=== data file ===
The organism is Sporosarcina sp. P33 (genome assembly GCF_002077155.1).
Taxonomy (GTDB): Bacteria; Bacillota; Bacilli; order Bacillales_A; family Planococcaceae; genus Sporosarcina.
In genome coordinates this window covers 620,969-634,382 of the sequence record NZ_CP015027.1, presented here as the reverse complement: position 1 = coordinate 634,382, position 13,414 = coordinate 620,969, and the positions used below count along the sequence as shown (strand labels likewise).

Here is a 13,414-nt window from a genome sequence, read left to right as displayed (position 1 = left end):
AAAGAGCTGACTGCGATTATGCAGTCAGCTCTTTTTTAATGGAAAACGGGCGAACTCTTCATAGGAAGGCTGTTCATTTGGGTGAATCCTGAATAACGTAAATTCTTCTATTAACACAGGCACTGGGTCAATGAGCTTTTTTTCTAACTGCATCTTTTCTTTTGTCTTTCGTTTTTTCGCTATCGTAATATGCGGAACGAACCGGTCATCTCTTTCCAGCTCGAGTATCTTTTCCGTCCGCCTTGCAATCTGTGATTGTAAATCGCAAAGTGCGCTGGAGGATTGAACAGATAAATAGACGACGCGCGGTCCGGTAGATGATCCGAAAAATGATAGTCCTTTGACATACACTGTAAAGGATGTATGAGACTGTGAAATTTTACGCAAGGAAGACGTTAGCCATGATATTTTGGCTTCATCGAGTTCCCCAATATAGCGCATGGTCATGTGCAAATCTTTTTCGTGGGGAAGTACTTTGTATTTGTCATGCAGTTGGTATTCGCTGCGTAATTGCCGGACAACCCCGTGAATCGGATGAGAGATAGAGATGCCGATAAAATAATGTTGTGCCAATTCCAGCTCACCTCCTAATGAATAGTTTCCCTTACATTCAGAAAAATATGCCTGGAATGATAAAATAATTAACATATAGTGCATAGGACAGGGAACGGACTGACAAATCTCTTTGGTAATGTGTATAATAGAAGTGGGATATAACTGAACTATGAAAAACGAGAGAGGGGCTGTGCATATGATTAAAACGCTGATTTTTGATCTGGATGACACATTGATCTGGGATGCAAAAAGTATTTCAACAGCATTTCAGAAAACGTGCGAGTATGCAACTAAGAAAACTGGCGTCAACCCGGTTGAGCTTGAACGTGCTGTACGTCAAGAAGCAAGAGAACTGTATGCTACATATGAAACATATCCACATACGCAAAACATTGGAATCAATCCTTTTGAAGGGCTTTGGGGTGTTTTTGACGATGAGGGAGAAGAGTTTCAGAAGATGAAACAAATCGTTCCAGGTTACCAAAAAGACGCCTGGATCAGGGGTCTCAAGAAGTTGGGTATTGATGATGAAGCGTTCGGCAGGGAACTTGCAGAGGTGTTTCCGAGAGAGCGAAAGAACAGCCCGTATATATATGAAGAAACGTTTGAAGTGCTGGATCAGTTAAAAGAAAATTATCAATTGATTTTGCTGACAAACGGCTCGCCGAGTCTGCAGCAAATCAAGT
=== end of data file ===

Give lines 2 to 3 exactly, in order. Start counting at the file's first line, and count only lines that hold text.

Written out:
Taxonomy (GTDB): Bacteria; Bacillota; Bacilli; order Bacillales_A; family Planococcaceae; genus Sporosarcina.
In genome coordinates this window covers 620,969-634,382 of the sequence record NZ_CP015027.1, presented here as the reverse complement: position 1 = coordinate 634,382, position 13,414 = coordinate 620,969, and the positions used below count along the sequence as shown (strand labels likewise).